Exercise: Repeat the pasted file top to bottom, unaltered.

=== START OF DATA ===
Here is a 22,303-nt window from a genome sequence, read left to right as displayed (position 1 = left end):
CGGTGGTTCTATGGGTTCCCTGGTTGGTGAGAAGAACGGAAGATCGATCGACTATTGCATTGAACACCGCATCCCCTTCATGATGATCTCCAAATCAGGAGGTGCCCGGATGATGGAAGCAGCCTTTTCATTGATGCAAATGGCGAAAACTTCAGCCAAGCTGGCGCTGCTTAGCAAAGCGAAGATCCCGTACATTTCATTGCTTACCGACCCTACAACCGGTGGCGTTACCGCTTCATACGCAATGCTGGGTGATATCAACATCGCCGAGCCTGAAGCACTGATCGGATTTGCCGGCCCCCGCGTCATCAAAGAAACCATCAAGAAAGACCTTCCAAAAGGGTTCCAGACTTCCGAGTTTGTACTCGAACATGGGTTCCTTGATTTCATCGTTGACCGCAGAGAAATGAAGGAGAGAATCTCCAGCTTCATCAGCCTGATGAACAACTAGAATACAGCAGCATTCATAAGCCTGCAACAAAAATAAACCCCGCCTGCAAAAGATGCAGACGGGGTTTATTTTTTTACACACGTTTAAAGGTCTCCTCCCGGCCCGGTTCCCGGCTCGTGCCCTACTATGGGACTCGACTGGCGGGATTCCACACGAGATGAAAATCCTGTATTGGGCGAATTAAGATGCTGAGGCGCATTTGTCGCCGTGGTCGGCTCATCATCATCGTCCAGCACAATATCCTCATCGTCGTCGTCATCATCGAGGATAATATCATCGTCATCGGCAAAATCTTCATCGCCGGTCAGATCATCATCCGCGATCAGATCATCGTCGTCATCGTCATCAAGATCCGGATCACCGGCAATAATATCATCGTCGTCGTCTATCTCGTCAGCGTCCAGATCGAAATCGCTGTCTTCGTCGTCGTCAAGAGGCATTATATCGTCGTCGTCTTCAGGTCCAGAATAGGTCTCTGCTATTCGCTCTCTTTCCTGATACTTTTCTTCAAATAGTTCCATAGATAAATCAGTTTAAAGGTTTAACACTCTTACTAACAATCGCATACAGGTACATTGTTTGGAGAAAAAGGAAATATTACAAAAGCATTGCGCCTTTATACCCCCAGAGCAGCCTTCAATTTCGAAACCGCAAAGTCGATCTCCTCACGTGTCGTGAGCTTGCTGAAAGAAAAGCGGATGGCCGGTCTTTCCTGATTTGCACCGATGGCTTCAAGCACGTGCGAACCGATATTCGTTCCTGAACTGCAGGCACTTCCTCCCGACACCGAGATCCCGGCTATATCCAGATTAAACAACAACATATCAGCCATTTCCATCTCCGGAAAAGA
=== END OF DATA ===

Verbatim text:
Here is a 22,303-nt window from a genome sequence, read left to right as displayed (position 1 = left end):
CGGTGGTTCTATGGGTTCCCTGGTTGGTGAGAAGAACGGAAGATCGATCGACTATTGCATTGAACACCGCATCCCCTTCATGATGATCTCCAAATCAGGAGGTGCCCGGATGATGGAAGCAGCCTTTTCATTGATGCAAATGGCGAAAACTTCAGCCAAGCTGGCGCTGCTTAGCAAAGCGAAGATCCCGTACATTTCATTGCTTACCGACCCTACAACCGGTGGCGTTACCGCTTCATACGCAATGCTGGGTGATATCAACATCGCCGAGCCTGAAGCACTGATCGGATTTGCCGGCCCCCGCGTCATCAAAGAAACCATCAAGAAAGACCTTCCAAAAGGGTTCCAGACTTCCGAGTTTGTACTCGAACATGGGTTCCTTGATTTCATCGTTGACCGCAGAGAAATGAAGGAGAGAATCTCCAGCTTCATCAGCCTGATGAACAACTAGAATACAGCAGCATTCATAAGCCTGCAACAAAAATAAACCCCGCCTGCAAAAGATGCAGACGGGGTTTATTTTTTTACACACGTTTAAAGGTCTCCTCCCGGCCCGGTTCCCGGCTCGTGCCCTACTATGGGACTCGACTGGCGGGATTCCACACGAGATGAAAATCCTGTATTGGGCGAATTAAGATGCTGAGGCGCATTTGTCGCCGTGGTCGGCTCATCATCATCGTCCAGCACAATATCCTCATCGTCGTCGTCATCATCGAGGATAATATCATCGTCATCGGCAAAATCTTCATCGCCGGTCAGATCATCATCCGCGATCAGATCATCGTCGTCATCGTCATCAAGATCCGGATCACCGGCAATAATATCATCGTCGTCGTCTATCTCGTCAGCGTCCAGATCGAAATCGCTGTCTTCGTCGTCGTCAAGAGGCATTATATCGTCGTCGTCTTCAGGTCCAGAATAGGTCTCTGCTATTCGCTCTCTTTCCTGATACTTTTCTTCAAATAGTTCCATAGATAAATCAGTTTAAAGGTTTAACACTCTTACTAACAATCGCATACAGGTACATTGTTTGGAGAAAAAGGAAATATTACAAAAGCATTGCGCCTTTATACCCCCAGAGCAGCCTTCAATTTCGAAACCGCAAAGTCGATCTCCTCACGTGTCGTGAGCTTGCTGAAAGAAAAGCGGATGGCCGGTCTTTCCTGATTTGCACCGATGGCTTCAAGCACGTGCGAACCGATATTCGTTCCTGAACTGCAGGCACTTCCTCCCGACACCGAGATCCCGGCTATATCCAGATTAAACAACAACATATCAGCCATTTCCATCTCCGGAAAAGA